All this should bode well  for those who want forensic examinations of some of the most highly contentious cases that will be looked at by the child sexual abuse inquiry. This will in time include the Westminster paedophile ring, Greville Janner and the Leicestershire institutions involved in child sexual abuse and some of the more contentious child sex abuse scandals in London.

Historic child sexual abuse is also a ” cold case ”  issue – so this quote should comfort the sceptics.

“For cold case murders, he is the go-to barrister because he is able to draw together all the small pieces to provide a coherent analysis, and he knows these cases so well that there is nothing the defence can come up with to outfox him. He is completely relentless, extremely personable and a great team player”; “He is a master of detail who never makes a mistake.” Chambers & Partners 2016 (Crime)

Frankly  the inquiry after all the row surrounding the departure of his predecessor, Ben Emmerson, could do with a boost. Given there is also outside pressure – thankfully resisted by Theresa May who set it up – to try and get the government to close the inquiry down because of its scope and cost, this is doubly important.

Brian Altman in his Linked In profile also lists two hobbies – scuba diving and travel. I can well understand  he will sometimes want to get away from it all after all this work pressure.

He is  coy about where he has travelled and where he has scuba dived. He tells me one of the places he has not yet visited is Australia’s Great Barrier Reef – the largest scuba diving place in the world.

Given he is probably lead counsel for the largest child sex abuse inquiry in the world- perhaps he also should also get some time off to relax there as well soon.

 

 

 

 

The 60 year old shame of Home Office treatment of sexually and physically abused child migrants

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The list of homes the Home Office is said to have known abused children; Photo credit: ABC News

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Next month the Independent Inquiry into Child Sexual Abuse will hold a hearing into how British children were shipped abroad to  Australia, Canada and Southern Rhodesia ( now Zimbabwe) where they were subject to appalling physical and sexual abuse.

One of the people who has submitted evidence to the British inquiry has already raised issues about his treatment at one of these homes, Fairbridge Farm School,New South Wales in Australia.

David Hill  was interviewed by  the Guardian last year in Australia and tells a horrific story of a place where people were poorly educated and fed,brutally treated and some sexually abused. He went out with his brother in 1959 from Eastbourne in Sussex.

He has been one of the people who eventually prospered becoming chairman and managing director of the Australian Broadcasting Corporation. ABC carried a report on his decision to send evidence here.

But his most damaging evidence is that he might not have gone there if the Home Office had acted on information they  received three years earlier after a visit of UK MPs to Australia. In 1956 they came on a fact finding mission to find out about conditions in those schools.

The result, according to evidence submitted to the inquiry. is that the Home Office were given the names ( see above in a memo) of ten schools that should have been put on a blacklist and no British children should have been sent there.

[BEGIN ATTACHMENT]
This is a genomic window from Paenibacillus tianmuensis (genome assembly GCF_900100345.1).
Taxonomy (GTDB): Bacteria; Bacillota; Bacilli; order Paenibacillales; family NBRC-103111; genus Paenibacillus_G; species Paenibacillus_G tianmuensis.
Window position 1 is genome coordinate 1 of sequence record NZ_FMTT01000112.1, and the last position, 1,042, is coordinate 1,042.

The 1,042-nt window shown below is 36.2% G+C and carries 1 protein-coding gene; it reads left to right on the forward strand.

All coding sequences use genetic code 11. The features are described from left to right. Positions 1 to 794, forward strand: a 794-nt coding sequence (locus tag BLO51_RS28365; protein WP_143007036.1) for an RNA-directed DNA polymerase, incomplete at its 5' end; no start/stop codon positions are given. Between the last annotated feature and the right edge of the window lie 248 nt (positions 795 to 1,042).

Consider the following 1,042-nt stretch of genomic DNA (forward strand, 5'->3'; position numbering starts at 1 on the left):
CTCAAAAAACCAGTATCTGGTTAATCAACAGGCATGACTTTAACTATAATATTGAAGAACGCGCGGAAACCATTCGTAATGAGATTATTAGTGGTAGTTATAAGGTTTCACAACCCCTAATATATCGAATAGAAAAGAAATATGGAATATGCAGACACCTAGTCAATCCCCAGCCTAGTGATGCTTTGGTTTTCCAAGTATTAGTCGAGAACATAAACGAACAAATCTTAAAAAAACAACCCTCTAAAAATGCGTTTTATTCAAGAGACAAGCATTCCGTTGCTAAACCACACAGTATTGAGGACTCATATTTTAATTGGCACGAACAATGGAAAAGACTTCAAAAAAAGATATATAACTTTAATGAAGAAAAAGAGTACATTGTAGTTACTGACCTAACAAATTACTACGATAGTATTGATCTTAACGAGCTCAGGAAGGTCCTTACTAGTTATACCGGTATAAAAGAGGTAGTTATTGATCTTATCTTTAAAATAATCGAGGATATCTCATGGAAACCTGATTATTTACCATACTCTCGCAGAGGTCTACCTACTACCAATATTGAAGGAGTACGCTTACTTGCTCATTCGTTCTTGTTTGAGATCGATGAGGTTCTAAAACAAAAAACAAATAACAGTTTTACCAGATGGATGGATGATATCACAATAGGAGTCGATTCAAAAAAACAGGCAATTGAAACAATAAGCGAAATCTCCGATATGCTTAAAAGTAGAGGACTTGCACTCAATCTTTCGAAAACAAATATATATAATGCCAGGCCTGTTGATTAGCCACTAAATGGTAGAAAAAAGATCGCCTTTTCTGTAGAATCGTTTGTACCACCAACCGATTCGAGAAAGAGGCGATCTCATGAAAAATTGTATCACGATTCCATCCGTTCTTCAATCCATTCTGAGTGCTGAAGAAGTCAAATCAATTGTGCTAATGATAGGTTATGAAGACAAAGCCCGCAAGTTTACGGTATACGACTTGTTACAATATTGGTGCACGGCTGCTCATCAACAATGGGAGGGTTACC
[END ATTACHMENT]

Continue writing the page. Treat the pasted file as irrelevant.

But the Home Office appeared to  do nothing even though they decided that  the schools would need a ”  complete metamorphosis ” to be fit to accept children. So they appear to have ignored the findings so they could keep the migrant programme going – where British children from poor backgrounds were offered a new chance in life. Their decision was no better than when a whistleblower, Lucy Cole Hamilton, alerted the Home Office over a decade earlier about conditions at Fairbridge Farm and warned them not to send British children there. As a report by Sanchia Berg for the Today programme revealed in 2009 the decision was to “lay by ” and do nothing.

I am hoping that this callous attitude – which seems extended today by the Home Office and Theresa May’s view that we should all but ignore the plight of immigrant children seeking asylum in the UK – is thoroughly examined by the inquiry.

The inquiry’s own research report points out the whole area is remarkably under investigated.As it states no inquiry has ever undertaken a proper  and sustained  analysis of the failings of this huge programme and properly investigated whether some of the children were sexually abused by people in institutions before they were sent abroad.

Gordon Brown has apologised in 2009 about the way the children were treated. But it was enormous programme – some 150,000 children participated and it began in the early 17C when children were sent to Virginia – though some of the largest programmes were after the second world war. It did not stop until the 1970s.

A lot of questions need to be answered – not least from the one posed by David Hill about the role of the Home Office in the late 1950s.

 

 

The arrogance of judge Dame Lowell Goddard

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Justice Lowell Goddard giving evidence to House of Commons home affairs committee a year ago. Pic credit: BBC

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Before we were flooded by news of the sensational  Presidential election victory of Donald Trump, Dame Lowell Goddard. the third chair of the troubled inquiry into child sexual abuse inquiry delivered a stunning blow to Parliament.

She refused point blank to give evidence to the Home Affairs Select Committee in Parliament and also announced that she would refuse to give any further interviews to the media on why she resigned.

It is no wonder that the new chair of the inquiry, Labour MP  Yvette Cooper issued such a strong statement objecting to her refusal.

Dame Lowell had written :